To put things in perspective re: the price tag, the price/value/ease of build is pretty good if you compare to resin kits of the same subject.  I've built a couple of Atomic City's resin kits (small EVA pod and Aries IB) and they turned out well.  But the nature of the resin beast being what it is, there's the additional overhead of parts prep/fixing, fitting, filling, praying for seams not to pop, etc.  It was nice to just bang away on assembly for a good chunk of time before having to pick up an airbrush.  In that way it was almost like an armor build.  

 

On the whole, there are no real issues with the fit.  It's well engineered and many parts overlap or are beveled to minimize join lines.  Most issues I had were self-inflicted during the learning curve of building the cargo modules. I remember using filler on the "vertebrae" to deal with "divots."  It may have been carelessness or less than clean snips from the sprue gates, but at some point I had to say "good enough" and move on. 

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Can't wait to see more progress and ultimately completed pics of your build. It's looking great so far!

 

I  built this kit a little back as well and I concur, the fit is actually pretty good and well engineered. Their method for the metal rod to keep it straight is pretty well done. It does get tiring building all of the cargo pods but once you get in a rhythm it's not too bad. I never did a build thread of it, which is probably why it got finished. 😀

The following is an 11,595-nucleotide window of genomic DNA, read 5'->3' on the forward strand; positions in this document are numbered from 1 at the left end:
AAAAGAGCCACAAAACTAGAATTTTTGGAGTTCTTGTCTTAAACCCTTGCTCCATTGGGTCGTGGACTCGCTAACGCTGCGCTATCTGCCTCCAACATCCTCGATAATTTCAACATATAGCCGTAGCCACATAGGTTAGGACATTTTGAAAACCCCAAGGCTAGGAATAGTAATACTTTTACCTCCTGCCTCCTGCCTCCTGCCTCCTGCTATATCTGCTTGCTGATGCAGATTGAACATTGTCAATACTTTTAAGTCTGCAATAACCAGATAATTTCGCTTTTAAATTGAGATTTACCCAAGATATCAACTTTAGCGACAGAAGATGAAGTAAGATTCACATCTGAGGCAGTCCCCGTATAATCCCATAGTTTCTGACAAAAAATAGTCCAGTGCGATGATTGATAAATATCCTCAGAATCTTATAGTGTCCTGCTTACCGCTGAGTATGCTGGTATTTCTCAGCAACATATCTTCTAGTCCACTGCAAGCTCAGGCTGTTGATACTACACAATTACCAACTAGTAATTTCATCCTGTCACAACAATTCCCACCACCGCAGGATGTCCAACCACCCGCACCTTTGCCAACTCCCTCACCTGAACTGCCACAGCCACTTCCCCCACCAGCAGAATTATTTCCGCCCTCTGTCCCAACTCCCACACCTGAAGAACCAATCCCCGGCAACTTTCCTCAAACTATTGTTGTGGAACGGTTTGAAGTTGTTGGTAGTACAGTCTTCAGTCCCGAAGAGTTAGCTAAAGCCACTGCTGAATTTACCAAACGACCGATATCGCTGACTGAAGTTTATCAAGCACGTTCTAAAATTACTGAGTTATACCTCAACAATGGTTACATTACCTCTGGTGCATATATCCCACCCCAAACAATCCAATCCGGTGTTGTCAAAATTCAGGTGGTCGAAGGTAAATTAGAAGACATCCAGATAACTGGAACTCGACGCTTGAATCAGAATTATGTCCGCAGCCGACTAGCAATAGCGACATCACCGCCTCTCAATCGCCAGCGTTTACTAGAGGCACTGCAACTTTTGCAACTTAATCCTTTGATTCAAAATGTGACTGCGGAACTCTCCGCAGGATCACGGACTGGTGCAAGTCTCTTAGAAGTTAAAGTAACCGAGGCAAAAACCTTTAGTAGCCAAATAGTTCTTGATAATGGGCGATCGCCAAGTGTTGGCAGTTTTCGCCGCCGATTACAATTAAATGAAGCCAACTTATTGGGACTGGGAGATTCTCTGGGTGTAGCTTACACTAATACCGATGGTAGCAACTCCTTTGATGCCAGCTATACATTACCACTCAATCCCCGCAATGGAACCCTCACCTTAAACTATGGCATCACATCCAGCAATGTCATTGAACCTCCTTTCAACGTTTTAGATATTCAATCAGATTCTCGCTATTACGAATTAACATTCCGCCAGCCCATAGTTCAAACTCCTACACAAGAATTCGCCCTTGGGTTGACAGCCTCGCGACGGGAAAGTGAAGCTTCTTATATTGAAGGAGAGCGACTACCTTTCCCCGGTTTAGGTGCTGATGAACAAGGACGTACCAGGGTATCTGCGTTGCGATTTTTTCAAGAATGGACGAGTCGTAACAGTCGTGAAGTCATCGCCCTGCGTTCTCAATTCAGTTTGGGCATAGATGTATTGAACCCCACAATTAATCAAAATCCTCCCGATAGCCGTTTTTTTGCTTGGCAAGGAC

Bill

 

 

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1 hour ago, niart17 said:

Can't wait to see more progress and ultimately completed pics of your build. It's looking great so far!

 

I  built this kit a little back as well and I concur, the fit is actually pretty good and well engineered. Their method for the metal rod to keep it straight is pretty well done. It does get tiring building all of the cargo pods but once you get in a rhythm it's not too bad. I never did a build thread of it, which is probably why it got finished. 😀

 

Bill

 

 

 

Thanks! 

 

Yeah, if I did a true in-progress build thread on a forum that would've been the fate of this project, most likely.  Fortunately, I did my in-progress build straight from the iPhone and into my Facebook "On the Workbench" album.  The "publishing" overhead was much lower and the pressure to complete was considerably less since I was sharing with "normals" 😉 

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This week's retrospective includes more assembly...

 

This shows a - mostly - dry build of the command sphere, antenna unit and propulsion module.  I think I really wanted to know how big this was going to be at this stage.

 

Discovery%20XD-1-9_zpspystmaug.jpg

 

Another test fit of the major components - sans cargo modules.  Things are mostly plugged or taped together at this stage awaiting more clean-up and prep for painting. 

 

Discovery%20XD-1-10_zps7baswaea.jpg

 

I was also playing around with fitting magnets in the command and propulsion modules to help them stick more positively to the fore and aft stands.  I put metal screws in the cups of the stands and used magnets harvested from electric toothbrush refills.  The end result was not bulletproof by any means, but helps a bit.

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And now, to the paint shop...